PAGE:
Since former President Gerald Ford officially recognized Black History Month as a part of the United States' bicentennial celebrations in 1976, the U.S. has celebrated it during the month of February.
People had been celebrating Black History Month, however, since long before Ford's designation. Here's what to know about its history — including why it takes place during the second month of the year.
The story of Black History Month
In 1915, Carter Woodson — a historian often referred to as the "Father of Black History" — developed an association in Chicago with several of his friends to bring attention to the importance of studying and spreading knowledge about black life and history. At the time, it was called the Association for the Study of Negro Life and History; since then, it has been renamed the Association for the Study of African American Life and History.
The founders created reading and study materials for teachers, wrote plays and made posters sharing important information and dates about black history, according to ASALH. In 1926, they also announced that "Negro History Week" would take place during the month of February. Over time — and especially as a response from college students during the Civil Rights movement — a push came for the celebratory week to be expanded to a month.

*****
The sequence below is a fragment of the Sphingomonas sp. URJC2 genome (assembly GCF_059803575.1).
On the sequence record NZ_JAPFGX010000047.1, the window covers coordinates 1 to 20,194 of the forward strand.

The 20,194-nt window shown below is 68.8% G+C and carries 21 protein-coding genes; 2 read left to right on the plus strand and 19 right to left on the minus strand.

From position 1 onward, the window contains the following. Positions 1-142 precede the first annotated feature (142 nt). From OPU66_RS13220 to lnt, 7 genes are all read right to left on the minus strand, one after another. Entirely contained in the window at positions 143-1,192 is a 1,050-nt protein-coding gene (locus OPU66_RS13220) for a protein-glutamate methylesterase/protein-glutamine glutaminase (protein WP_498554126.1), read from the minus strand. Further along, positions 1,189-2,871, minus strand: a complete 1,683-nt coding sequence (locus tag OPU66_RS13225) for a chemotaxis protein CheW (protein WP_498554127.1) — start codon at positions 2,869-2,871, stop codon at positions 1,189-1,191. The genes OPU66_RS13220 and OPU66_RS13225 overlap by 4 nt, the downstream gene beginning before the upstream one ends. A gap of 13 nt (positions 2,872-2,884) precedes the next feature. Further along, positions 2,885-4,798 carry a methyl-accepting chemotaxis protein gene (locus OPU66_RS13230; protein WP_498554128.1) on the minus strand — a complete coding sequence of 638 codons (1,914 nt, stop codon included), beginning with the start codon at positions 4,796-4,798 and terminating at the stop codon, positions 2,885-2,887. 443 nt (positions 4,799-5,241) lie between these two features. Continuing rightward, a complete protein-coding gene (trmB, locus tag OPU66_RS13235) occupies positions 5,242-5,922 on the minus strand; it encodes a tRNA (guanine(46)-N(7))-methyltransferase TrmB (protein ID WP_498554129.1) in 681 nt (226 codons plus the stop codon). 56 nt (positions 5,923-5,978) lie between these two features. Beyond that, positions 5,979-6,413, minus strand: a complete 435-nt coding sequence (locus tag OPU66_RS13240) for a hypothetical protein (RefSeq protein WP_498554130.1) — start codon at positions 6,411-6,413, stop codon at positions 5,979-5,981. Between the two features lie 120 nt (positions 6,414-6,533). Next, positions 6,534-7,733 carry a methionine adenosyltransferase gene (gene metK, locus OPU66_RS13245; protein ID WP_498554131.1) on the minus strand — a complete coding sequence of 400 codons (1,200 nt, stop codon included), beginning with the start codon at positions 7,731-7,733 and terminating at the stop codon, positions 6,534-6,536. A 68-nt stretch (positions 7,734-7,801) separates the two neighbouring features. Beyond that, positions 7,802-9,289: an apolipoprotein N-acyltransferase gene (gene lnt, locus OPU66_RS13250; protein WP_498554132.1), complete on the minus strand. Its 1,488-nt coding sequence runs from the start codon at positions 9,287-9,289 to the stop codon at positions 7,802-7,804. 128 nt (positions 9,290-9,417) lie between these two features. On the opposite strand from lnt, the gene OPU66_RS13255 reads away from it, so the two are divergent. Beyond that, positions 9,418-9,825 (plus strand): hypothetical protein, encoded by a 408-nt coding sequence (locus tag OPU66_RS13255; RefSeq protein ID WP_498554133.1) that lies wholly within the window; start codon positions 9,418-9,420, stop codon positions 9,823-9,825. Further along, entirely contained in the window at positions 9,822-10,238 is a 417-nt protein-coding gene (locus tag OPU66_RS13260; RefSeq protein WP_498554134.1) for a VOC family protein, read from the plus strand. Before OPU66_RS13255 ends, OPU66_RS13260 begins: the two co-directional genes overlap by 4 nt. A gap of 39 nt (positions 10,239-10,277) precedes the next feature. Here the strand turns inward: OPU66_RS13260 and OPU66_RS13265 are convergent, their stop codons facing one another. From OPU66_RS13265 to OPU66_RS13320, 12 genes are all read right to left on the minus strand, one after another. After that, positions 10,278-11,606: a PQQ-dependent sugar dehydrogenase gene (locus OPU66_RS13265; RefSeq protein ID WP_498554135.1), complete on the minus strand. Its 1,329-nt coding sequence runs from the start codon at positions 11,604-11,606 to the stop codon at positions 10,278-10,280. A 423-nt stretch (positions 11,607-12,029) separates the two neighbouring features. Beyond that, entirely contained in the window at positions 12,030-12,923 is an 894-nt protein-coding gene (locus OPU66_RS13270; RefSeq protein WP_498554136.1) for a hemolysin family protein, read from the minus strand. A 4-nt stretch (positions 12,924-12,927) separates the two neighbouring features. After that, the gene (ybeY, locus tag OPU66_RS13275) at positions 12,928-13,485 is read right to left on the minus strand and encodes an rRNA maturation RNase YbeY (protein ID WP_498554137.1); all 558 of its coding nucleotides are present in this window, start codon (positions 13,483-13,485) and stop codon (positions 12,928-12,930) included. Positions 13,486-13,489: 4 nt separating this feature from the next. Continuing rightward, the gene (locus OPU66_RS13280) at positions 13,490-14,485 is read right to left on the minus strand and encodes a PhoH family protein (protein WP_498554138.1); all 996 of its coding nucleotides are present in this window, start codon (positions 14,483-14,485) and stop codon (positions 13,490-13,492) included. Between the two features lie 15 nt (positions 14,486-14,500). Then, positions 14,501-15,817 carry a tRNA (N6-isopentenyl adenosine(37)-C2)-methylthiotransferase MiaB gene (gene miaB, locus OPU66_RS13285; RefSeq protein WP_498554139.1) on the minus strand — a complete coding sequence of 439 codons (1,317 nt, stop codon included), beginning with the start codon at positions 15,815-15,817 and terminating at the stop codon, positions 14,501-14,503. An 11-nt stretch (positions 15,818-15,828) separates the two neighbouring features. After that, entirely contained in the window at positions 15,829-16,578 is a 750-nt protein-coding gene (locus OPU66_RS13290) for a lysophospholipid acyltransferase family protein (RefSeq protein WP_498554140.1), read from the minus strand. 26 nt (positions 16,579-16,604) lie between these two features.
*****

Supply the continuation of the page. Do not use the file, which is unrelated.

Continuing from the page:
Woodson chose February partly because it was the birth month of two people who'd played important roles in black history: Abraham Lincoln and Frederick Douglass.
Black History Month wasn't just about celebrating Lincoln and Douglass, Woodson stressed. According to the ASALH, he wanted to both ask people to expand their celebrations and traditions as well as to help them understand that the black community "should focus on the countless black men and women who had contributed to the advance of human civilization."